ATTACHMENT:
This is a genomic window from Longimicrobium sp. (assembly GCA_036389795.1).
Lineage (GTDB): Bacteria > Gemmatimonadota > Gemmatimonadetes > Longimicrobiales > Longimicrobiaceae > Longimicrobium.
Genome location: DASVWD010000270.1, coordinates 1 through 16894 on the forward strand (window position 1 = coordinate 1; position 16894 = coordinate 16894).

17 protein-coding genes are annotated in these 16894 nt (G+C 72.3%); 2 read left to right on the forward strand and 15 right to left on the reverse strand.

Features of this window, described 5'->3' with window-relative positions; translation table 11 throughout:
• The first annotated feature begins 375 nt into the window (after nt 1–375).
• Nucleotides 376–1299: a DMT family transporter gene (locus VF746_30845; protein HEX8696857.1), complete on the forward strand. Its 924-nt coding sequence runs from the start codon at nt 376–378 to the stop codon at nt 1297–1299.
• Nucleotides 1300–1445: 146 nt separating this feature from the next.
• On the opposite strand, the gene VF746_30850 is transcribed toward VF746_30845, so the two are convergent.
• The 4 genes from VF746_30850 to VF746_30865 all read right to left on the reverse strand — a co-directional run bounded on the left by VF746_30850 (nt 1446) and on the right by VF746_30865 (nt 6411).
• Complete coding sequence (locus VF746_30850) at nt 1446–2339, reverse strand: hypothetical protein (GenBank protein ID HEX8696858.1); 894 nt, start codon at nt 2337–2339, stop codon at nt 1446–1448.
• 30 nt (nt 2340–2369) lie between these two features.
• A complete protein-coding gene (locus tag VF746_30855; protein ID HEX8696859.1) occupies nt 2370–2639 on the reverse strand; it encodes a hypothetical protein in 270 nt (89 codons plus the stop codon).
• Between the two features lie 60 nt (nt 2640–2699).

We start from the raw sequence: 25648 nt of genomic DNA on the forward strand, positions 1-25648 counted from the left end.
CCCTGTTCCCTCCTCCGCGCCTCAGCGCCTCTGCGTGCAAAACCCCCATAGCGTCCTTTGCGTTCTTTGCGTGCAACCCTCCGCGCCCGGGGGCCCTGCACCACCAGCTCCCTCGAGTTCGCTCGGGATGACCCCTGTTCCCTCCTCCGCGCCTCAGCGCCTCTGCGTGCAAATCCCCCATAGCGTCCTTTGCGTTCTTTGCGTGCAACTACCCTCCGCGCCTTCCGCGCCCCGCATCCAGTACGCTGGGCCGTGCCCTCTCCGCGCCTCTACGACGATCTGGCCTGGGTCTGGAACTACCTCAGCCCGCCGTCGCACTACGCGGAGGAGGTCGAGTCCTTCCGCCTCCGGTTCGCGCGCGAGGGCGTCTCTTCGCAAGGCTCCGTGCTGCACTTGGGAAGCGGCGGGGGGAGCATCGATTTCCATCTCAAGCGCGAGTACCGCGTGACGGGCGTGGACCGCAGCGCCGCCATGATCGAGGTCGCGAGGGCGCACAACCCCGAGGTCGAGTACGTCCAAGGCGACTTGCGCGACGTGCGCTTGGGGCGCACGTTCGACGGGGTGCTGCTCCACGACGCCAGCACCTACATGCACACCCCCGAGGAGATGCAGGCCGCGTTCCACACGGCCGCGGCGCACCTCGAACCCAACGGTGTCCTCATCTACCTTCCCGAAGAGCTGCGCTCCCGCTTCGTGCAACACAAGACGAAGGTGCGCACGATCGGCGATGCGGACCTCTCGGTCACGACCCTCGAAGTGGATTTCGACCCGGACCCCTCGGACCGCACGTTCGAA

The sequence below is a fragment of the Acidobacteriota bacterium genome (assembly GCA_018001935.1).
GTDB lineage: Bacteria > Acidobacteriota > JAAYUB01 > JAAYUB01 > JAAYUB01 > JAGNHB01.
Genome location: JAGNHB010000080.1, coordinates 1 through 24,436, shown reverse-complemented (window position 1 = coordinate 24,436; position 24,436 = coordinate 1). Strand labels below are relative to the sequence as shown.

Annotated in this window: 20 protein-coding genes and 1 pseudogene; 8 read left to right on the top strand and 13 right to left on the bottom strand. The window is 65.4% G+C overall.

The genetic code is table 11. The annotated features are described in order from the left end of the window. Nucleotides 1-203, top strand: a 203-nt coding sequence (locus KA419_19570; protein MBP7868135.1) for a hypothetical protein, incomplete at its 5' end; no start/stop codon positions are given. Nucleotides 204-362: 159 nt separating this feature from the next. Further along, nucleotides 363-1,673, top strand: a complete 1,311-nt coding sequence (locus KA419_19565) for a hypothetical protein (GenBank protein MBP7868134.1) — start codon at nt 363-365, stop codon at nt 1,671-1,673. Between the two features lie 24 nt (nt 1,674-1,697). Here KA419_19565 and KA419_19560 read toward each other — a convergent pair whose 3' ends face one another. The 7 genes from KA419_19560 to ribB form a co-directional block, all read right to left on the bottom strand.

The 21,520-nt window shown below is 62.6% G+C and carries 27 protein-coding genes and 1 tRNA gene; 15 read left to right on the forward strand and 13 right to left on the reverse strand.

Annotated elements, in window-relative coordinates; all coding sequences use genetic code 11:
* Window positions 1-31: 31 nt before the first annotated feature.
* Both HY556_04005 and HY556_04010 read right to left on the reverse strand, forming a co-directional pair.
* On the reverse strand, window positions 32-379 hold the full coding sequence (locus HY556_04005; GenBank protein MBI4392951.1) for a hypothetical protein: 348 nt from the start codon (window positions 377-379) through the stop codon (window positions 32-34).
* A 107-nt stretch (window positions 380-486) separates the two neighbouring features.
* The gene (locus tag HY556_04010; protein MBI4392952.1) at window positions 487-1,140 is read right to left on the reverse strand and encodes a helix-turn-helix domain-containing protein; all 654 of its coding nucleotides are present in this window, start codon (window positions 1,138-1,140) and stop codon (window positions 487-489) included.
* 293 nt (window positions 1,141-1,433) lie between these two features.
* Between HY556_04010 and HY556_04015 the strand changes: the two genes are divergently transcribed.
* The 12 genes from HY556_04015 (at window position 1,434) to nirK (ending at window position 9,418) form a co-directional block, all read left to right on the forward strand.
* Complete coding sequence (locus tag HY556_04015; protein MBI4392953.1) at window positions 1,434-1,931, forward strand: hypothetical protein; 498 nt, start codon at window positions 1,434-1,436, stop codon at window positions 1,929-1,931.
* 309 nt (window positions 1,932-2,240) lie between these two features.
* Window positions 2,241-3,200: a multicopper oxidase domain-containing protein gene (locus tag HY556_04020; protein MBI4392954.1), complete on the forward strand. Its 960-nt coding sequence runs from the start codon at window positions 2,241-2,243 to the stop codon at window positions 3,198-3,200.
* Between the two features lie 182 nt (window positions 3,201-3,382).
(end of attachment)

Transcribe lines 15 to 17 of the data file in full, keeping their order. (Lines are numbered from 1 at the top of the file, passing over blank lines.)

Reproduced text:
We start from the raw sequence: 25648 nt of genomic DNA on the forward strand, positions 1-25648 counted from the left end.
CCCTGTTCCCTCCTCCGCGCCTCAGCGCCTCTGCGTGCAAAACCCCCATAGCGTCCTTTGCGTTCTTTGCGTGCAACCCTCCGCGCCCGGGGGCCCTGCACCACCAGCTCCCTCGAGTTCGCTCGGGATGACCCCTGTTCCCTCCTCCGCGCCTCAGCGCCTCTGCGTGCAAATCCCCCATAGCGTCCTTTGCGTTCTTTGCGTGCAACTACCCTCCGCGCCTTCCGCGCCCCGCATCCAGTACGCTGGGCCGTGCCCTCTCCGCGCCTCTACGACGATCTGGCCTGGGTCTGGAACTACCTCAGCCCGCCGTCGCACTACGCGGAGGAGGTCGAGTCCTTCCGCCTCCGGTTCGCGCGCGAGGGCGTCTCTTCGCAAGGCTCCGTGCTGCACTTGGGAAGCGGCGGGGGGAGCATCGATTTCCATCTCAAGCGCGAGTACCGCGTGACGGGCGTGGACCGCAGCGCCGCCATGATCGAGGTCGCGAGGGCGCACAACCCCGAGGTCGAGTACGTCCAAGGCGACTTGCGCGACGTGCGCTTGGGGCGCACGTTCGACGGGGTGCTGCTCCACGACGCCAGCACCTACATGCACACCCCCGAGGAGATGCAGGCCGCGTTCCACACGGCCGCGGCGCACCTCGAACCCAACGGTGTCCTCATCTACCTTCCCGAAGAGCTGCGCTCCCGCTTCGTGCAACACAAGACGAAGGTGCGCACGATCGGCGATGCGGACCTCTCGGTCACGACCCTCGAAGTGGATTTCGACCCGGACCCCTCGGACCGCACGTTCGAA

The sequence below is a fragment of the Acidobacteriota bacterium genome (assembly GCA_018001935.1).